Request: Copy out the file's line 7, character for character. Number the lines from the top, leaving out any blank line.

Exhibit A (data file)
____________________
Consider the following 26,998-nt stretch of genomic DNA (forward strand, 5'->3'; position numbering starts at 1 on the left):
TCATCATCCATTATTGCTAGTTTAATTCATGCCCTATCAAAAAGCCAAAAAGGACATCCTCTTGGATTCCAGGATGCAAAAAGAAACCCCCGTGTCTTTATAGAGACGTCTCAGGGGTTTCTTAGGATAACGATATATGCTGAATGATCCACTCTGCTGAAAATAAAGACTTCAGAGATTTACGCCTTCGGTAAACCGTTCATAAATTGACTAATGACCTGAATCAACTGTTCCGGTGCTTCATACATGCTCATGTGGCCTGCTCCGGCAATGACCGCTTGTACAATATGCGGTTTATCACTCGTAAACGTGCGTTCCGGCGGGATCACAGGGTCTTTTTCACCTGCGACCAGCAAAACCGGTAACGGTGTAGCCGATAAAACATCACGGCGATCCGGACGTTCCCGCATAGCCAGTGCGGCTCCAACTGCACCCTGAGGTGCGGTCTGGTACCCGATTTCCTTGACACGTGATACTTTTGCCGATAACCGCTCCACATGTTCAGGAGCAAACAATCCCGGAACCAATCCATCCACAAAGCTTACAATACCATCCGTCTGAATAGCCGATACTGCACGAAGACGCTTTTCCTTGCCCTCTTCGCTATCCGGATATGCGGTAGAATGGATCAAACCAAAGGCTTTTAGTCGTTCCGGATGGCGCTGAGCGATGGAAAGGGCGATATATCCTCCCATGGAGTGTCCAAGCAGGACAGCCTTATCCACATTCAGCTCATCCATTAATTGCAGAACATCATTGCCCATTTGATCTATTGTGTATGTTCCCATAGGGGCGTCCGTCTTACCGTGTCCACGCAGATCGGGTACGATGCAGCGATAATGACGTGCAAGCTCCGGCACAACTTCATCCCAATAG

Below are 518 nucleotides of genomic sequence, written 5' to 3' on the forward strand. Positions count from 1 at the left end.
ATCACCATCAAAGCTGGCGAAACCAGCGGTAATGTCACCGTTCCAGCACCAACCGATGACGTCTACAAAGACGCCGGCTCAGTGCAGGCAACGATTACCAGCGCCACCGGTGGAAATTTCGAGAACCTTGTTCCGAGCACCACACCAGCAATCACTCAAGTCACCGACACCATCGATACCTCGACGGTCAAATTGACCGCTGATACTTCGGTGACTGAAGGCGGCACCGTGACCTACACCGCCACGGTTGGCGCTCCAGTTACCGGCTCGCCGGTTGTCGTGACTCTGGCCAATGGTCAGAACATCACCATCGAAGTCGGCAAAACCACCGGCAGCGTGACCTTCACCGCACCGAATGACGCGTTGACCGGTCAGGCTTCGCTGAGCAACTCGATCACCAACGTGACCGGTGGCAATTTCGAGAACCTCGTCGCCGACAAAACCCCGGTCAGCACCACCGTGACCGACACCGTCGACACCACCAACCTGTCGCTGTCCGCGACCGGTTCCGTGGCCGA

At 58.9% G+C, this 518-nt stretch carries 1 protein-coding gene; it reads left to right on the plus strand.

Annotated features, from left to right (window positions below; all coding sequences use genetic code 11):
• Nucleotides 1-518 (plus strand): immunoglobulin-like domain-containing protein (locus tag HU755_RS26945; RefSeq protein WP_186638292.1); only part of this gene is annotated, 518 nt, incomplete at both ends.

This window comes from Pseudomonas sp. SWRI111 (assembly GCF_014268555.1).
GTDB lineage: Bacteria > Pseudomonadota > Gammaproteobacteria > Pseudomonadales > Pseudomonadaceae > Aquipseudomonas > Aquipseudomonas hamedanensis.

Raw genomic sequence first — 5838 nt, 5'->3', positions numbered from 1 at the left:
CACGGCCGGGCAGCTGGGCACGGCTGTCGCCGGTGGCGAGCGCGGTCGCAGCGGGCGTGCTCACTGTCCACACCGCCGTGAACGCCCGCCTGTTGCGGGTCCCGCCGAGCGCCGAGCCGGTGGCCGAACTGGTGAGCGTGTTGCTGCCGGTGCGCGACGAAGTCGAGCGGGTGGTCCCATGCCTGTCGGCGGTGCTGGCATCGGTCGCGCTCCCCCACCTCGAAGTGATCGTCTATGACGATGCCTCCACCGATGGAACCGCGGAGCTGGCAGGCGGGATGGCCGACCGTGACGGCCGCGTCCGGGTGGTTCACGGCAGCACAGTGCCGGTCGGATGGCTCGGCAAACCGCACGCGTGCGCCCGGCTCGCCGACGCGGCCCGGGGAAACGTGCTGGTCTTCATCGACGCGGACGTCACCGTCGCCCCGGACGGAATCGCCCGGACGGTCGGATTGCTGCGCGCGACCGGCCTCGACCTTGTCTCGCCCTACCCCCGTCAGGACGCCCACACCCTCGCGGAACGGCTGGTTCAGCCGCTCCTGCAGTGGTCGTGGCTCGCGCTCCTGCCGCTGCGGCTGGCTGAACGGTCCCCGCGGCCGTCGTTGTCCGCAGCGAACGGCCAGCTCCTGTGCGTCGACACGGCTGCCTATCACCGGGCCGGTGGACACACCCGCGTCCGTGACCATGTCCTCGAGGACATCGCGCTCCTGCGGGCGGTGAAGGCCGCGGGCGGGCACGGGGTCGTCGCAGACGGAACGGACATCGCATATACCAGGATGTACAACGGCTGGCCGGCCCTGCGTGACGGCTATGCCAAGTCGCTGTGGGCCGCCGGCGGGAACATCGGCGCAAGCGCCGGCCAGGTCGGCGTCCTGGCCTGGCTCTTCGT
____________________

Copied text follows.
• Nucleotides 1-518 (plus strand): immunoglobulin-like domain-containing protein (locus tag HU755_RS26945; RefSeq protein WP_186638292.1); only part of this gene is annotated, 518 nt, incomplete at both ends.